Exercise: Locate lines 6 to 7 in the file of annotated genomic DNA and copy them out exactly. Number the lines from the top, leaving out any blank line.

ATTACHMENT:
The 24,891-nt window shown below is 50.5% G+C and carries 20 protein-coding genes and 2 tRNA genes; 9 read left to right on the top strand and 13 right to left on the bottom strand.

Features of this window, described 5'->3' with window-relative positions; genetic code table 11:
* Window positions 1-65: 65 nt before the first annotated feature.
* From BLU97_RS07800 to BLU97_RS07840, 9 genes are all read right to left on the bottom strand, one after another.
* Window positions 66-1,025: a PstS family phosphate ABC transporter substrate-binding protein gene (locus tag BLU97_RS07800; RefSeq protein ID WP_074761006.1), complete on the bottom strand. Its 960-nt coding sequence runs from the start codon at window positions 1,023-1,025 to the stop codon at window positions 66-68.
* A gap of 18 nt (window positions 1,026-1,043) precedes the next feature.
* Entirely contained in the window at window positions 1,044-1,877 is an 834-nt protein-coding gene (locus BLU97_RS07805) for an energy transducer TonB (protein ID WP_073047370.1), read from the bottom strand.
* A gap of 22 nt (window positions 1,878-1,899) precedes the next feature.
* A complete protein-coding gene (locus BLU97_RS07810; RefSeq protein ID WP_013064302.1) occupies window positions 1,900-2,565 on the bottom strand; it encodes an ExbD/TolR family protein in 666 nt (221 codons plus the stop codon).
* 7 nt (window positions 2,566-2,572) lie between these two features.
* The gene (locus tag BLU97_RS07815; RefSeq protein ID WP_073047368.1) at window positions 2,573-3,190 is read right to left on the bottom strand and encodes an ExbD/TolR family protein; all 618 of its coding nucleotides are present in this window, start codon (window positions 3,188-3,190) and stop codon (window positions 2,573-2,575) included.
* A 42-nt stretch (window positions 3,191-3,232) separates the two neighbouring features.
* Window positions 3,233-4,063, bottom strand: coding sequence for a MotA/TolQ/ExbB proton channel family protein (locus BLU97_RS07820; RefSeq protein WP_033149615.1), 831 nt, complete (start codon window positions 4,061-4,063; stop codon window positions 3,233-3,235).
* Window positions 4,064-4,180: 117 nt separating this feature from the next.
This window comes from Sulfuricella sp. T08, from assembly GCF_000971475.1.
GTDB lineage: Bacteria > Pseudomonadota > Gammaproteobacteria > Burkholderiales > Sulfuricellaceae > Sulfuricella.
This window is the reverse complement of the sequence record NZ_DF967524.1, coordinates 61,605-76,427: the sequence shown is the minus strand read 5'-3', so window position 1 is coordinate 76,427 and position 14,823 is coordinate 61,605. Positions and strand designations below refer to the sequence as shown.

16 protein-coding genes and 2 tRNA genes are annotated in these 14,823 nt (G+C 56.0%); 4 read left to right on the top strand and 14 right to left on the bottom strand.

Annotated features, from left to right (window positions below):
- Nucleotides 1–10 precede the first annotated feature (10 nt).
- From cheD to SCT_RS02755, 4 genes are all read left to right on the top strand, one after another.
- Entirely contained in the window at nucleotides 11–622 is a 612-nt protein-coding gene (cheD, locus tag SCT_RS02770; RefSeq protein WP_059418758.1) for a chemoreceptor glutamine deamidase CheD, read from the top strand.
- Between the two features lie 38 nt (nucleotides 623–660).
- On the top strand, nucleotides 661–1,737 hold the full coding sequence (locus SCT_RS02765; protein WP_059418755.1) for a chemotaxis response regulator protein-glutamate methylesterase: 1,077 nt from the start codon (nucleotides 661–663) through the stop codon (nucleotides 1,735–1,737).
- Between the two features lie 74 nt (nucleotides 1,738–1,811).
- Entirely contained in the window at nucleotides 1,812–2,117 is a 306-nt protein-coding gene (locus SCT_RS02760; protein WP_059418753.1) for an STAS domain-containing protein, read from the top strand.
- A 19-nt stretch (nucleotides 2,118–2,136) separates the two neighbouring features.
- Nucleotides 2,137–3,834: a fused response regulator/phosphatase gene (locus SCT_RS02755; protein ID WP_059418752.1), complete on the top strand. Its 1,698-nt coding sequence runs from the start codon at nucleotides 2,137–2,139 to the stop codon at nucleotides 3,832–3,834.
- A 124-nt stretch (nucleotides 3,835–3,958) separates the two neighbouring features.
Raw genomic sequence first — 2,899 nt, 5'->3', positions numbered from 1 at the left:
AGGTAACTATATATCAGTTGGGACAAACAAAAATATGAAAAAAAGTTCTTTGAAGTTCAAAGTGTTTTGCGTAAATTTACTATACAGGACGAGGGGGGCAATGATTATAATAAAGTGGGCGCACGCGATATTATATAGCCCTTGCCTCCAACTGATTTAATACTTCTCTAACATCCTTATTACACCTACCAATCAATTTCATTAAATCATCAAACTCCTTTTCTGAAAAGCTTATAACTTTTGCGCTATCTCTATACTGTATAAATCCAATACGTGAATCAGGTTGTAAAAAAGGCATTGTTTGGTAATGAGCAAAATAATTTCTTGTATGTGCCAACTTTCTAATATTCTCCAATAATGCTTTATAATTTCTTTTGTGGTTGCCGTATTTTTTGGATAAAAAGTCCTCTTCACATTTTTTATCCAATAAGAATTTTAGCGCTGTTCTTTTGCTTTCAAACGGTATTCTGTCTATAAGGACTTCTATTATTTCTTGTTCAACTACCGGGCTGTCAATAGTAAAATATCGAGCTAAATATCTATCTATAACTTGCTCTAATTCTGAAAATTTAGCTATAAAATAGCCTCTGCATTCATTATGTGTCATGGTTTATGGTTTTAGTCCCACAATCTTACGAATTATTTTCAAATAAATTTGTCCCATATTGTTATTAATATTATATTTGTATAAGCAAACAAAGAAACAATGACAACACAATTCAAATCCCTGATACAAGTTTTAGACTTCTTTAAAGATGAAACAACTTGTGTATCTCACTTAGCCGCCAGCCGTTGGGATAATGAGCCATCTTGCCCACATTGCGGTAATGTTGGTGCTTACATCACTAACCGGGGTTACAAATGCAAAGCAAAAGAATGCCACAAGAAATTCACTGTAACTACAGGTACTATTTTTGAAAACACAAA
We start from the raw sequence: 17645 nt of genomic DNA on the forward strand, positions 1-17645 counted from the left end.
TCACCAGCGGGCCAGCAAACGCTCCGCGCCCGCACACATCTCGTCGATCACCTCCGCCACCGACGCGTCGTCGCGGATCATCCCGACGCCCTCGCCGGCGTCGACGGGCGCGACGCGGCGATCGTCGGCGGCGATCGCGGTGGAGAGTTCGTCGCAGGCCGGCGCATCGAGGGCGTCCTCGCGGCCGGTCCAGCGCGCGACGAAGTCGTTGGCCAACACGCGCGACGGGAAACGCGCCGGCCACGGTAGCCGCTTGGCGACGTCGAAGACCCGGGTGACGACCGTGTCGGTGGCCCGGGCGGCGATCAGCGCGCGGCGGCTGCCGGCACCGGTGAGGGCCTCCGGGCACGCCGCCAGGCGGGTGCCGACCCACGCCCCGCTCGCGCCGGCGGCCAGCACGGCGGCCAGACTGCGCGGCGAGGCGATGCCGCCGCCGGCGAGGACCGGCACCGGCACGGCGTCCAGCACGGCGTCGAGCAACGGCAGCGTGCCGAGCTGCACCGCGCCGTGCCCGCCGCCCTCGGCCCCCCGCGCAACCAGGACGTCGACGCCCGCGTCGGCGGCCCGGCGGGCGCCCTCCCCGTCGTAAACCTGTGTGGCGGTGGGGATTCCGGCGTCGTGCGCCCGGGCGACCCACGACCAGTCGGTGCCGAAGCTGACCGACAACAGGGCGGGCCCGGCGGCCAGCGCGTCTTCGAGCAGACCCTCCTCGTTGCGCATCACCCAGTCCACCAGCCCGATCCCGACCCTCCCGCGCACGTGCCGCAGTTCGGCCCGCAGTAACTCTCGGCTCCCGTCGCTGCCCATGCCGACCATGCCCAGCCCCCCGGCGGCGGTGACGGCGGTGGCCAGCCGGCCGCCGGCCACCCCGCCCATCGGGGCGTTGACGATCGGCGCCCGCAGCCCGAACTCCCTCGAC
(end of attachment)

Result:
* A gap of 18 nt (window positions 1,026-1,043) precedes the next feature.
* Entirely contained in the window at window positions 1,044-1,877 is an 834-nt protein-coding gene (locus BLU97_RS07805) for an energy transducer TonB (protein ID WP_073047370.1), read from the bottom strand.